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James Corden Faces Backlash Over Golden Globe Nomination for His ‘Offensive’ Portrayal of a Gay Man YouTube: Juan Ignacio Monzón
YouTube: Juan Ignacio Monzón

Golden Globe nominations are out… and people are pissed off. Amongst the annual cries of surprises and snubs, one nomination, in particular, is causing a social media stir: James Corden, earning a Best Actor nod for his role in the Netflix musical, The Prom. Even before the Golden Globe nominees were announced, Corden’s Prom performance garnered some seriously troubling press. Within the campy confines of this Ryan Murphy film, Corden’s flamboyant portrayal of Broadway star Barry Glickman inarguably leaned hard on gay stereotypes. Many viewers found his rendition downright offensive. But now that Corden has earned awards recognition, the critics are more vocal than ever.

James Corden in ‘The Prom’

Due to the pandemic, The Prom was released directly to Netflix in December 2020. The Ryan Murphy-helmed musical boasted an impressive core cast: Meryl Streep, Nicole Kidman, James Corden, and Kerry Washington to name just a few. The premise sounded similarly charming. In a fictional Indiana town, the high school PTA president (Washington) cancels the prom on account of a lesbian couple that plans to attend. When washed-up Broadway stars (Streep, Corden, and Kidman) hear about the homophobic travesty, they travel from New York City to Indiana planning to protest the decision. Colorful song and dance numbers ensue.

The lead character of Barry Glickman, a narcissistic actor, felt fairly two-dimensional to most Prom viewers. Of course, that seems predictable in a poppy musical. The Broadway diva is well-trodden territory, and that unoriginality is part of the reason The Prom was almost universally panned. But the underwritten role of Barry Glickman was not certainly not helped by James Corden‘s predictably hammy and stereotypically “gay man” performance. After watching The Prom, many LGBTQ+ viewers took to Twitter to deride Corden’s reductive interpretation. Corden’s overly effeminate tactics only drew extra attention to another uncomfortable fact: that the Late Late Show host is obviously straight. The result played as entirely inauthentic, especially considering Barry Glickman’s narrative arc dominates an ensemble comedy centered around the story of two young lesbians.

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Reflecting on the Golden Globes Nominations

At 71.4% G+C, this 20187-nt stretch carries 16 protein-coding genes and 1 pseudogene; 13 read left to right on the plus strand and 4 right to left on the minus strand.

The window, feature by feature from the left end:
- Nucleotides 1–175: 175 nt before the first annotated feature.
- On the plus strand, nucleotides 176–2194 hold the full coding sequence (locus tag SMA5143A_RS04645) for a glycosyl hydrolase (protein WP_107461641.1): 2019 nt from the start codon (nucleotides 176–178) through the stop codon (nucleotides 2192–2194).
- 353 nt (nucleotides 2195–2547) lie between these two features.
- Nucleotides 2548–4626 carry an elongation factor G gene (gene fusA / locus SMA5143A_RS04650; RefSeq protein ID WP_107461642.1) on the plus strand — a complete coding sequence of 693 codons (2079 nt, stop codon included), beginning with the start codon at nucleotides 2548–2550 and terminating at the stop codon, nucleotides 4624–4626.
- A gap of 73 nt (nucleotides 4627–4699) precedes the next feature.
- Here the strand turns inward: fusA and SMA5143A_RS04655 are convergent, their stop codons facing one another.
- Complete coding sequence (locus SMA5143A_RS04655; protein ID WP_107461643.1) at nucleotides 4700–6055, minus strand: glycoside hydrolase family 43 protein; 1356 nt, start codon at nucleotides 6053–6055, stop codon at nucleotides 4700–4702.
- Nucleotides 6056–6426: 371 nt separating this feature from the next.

James Corden was nominated for Best Actor in a Motion Picture – Musical or Comedy, along with Sacha Baron Cohen for Borat Subsequent Moviefilm, Lin-Manuel Miranda for Disney’s Hamilton, Dev Patel for The Personal History of David Copperfield, and Andy Samberg for Palm Springs. (Personally, my money is on Cohen.) For Corden particularly, the nomination stands as part of a long cultural tradition in which straight actors playing gay are rewarded by the Hollywood establishment. For example, Tom Hanks in Philadelphia or Jake Gyllenhaal and Heath Ledger in Brokeback Mountain. Additionally, even those who enjoyed The Prom were shocked to see Corden recognized over venerated co-star Meryl Streep.

But the decision to praise James Corden’s turn in The Prom is not all that’s sparked industry outrage today. With objectively cheesy television series like Emily in Paris receiving recognition (for a more interesting Lily Collins performance, check out Mank on Netflix), many people were shocked to see Michaela Coel’s boundary-pushing HBO series I May Destroy You snubbed. Then again, the Hollywood Foreign Press Association did make one step toward diversity. This year’s Best Director category includes three women: Regina King for One Night in Miami, Emerald Fennell for Promising Young Woman, and Chloe Zhao for Nomadland. But that accomplishment has generally been overshadowed by widespread outrage over the nomination of James Corden.

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Emily Mack About the author:
Emily Mack is a staff writer for Rare. She currently lives in Chicago and has very strong opinions about where to find the best hot dog. She studied nonfiction writing at Columbia University in New York City, and recently graduated with the Ellis Avery Prize for creative writing. Her favorite topics are Cher, fast fashion, Chicago urban legends, and Jack Nicholson movies.
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